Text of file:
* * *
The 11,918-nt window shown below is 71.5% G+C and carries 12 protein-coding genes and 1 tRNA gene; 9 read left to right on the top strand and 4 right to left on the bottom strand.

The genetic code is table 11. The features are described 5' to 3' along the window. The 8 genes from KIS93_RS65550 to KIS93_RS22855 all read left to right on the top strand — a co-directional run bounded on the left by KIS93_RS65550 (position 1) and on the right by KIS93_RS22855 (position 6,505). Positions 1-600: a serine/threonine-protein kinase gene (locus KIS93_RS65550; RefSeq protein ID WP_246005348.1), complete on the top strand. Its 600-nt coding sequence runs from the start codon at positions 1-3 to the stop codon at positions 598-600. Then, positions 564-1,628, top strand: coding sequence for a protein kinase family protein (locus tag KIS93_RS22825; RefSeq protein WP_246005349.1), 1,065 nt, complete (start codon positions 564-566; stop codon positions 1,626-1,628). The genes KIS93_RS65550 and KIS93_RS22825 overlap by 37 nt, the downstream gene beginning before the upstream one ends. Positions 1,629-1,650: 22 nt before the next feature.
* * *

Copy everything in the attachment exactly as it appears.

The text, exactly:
The 11,918-nt window shown below is 71.5% G+C and carries 12 protein-coding genes and 1 tRNA gene; 9 read left to right on the top strand and 4 right to left on the bottom strand.

The genetic code is table 11. The features are described 5' to 3' along the window. The 8 genes from KIS93_RS65550 to KIS93_RS22855 all read left to right on the top strand — a co-directional run bounded on the left by KIS93_RS65550 (position 1) and on the right by KIS93_RS22855 (position 6,505). Positions 1-600: a serine/threonine-protein kinase gene (locus KIS93_RS65550; RefSeq protein ID WP_246005348.1), complete on the top strand. Its 600-nt coding sequence runs from the start codon at positions 1-3 to the stop codon at positions 598-600. Then, positions 564-1,628, top strand: coding sequence for a protein kinase family protein (locus tag KIS93_RS22825; RefSeq protein WP_246005349.1), 1,065 nt, complete (start codon positions 564-566; stop codon positions 1,626-1,628). The genes KIS93_RS65550 and KIS93_RS22825 overlap by 37 nt, the downstream gene beginning before the upstream one ends. Positions 1,629-1,650: 22 nt before the next feature.